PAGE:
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I’ll admit part of me gave serious consideration to taking the easy option. If it will be good enough then do it. But is good enough, good enough? Especially when the new version could outshine it. So what if it’s more time and effort. I am a writer. If I wasn’t writing this, I would be writing something else. Besides which I want every book I put out to be the best version of that book it can possibly be. If I had settled for the easy option I would have known that I had sold myself, the book and my readers short. Other people may not have noticed but I would have known and that in itself was reason enough not to do it.

There are two things to take from this. One is listen to your gut instinct because it is so often right. The second is be prepared to do the hard work because good enough is never good enough when it comes to writing books.

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Time to Write – Part Two

The thing about writing is you have to sit down and get it done. There are no shortcuts. Just you and the keyboard in harmony or despair – sometimes both in the same half an hour.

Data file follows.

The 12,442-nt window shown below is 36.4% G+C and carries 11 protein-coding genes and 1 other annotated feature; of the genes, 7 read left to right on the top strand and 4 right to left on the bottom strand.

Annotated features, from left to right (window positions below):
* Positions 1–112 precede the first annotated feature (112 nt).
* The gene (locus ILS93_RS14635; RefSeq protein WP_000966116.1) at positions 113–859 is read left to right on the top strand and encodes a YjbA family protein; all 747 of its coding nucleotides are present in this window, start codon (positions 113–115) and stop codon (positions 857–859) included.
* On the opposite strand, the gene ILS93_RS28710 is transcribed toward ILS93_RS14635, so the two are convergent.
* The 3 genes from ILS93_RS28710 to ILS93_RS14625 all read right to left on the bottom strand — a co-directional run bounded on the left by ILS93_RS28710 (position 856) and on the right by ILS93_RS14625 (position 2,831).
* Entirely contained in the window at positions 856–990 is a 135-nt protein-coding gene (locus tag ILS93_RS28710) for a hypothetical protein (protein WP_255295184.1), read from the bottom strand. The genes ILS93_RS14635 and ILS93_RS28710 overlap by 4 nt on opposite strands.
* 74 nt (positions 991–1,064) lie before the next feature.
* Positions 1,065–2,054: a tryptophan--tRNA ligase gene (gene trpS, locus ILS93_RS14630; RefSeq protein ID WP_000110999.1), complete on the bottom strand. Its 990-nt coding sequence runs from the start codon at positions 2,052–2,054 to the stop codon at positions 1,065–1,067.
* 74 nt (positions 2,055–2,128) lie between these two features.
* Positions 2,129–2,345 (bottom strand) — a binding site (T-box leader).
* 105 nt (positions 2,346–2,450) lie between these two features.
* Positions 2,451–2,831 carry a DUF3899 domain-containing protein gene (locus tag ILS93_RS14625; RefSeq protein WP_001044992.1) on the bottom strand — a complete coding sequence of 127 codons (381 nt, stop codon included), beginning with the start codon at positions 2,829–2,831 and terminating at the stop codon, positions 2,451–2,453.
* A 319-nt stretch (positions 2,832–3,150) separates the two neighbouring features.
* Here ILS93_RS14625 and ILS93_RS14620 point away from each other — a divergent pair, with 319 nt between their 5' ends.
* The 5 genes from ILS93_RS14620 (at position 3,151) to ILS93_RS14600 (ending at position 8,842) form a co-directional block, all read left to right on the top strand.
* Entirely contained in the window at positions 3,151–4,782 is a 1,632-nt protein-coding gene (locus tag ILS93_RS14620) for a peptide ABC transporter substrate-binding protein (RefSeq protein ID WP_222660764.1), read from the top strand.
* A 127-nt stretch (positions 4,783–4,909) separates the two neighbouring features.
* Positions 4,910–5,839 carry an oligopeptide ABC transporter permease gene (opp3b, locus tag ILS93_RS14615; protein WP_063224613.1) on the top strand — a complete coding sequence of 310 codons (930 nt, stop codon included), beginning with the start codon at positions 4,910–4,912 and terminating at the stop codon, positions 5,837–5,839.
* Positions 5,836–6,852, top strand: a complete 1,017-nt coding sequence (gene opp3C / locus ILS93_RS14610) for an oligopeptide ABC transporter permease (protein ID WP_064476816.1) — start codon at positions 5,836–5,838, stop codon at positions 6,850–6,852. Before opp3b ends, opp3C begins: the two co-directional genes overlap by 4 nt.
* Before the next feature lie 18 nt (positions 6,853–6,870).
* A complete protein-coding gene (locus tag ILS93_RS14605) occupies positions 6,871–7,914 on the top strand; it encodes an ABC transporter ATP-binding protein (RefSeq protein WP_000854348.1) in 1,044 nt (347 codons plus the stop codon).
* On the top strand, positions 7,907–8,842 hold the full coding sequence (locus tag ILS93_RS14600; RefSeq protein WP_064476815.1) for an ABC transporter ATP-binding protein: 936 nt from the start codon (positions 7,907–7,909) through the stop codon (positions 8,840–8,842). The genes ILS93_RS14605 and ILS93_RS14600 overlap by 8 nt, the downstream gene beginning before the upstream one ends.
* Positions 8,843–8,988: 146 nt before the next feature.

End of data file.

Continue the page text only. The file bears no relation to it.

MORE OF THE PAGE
I have discovered the key to finding time to write is not to go looking for it in the first place. Your life will already be filled or else your natural instinct to want to relax will kick in. There is no free time to write. That is why you have to carve it out of your everyday routine. It is the only sustainable way to achieve your long term goals and call yourself a writer unless you have invented the ability to stretch time in which case call me.

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I happen to be a morning person. I love mornings! I am an early riser, the earlier the better. I love the solitude the new day brings when it is just me, my dog and a cup of tea as the world wakes up around me. I find writing early in the morning easy. Mentally, I get out of the way and just let the words flow. I do keep one eye on the clock because I have a forty-five minute window to make the magic happen. The reason I have a wonderful forty-five minute window? I get up early just to write.

It’s no good asking an evening person to do what I do. It would be like asking me to write good stuff at ten o’clock at night. It’s not going to happen.

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Once you know what suits your natural rhythms you will know the best time of day (or night) to write. Then you will need something to aim for – a set period of time or a word count target. I have both. I try for 1,000 words in my forty-five minute window.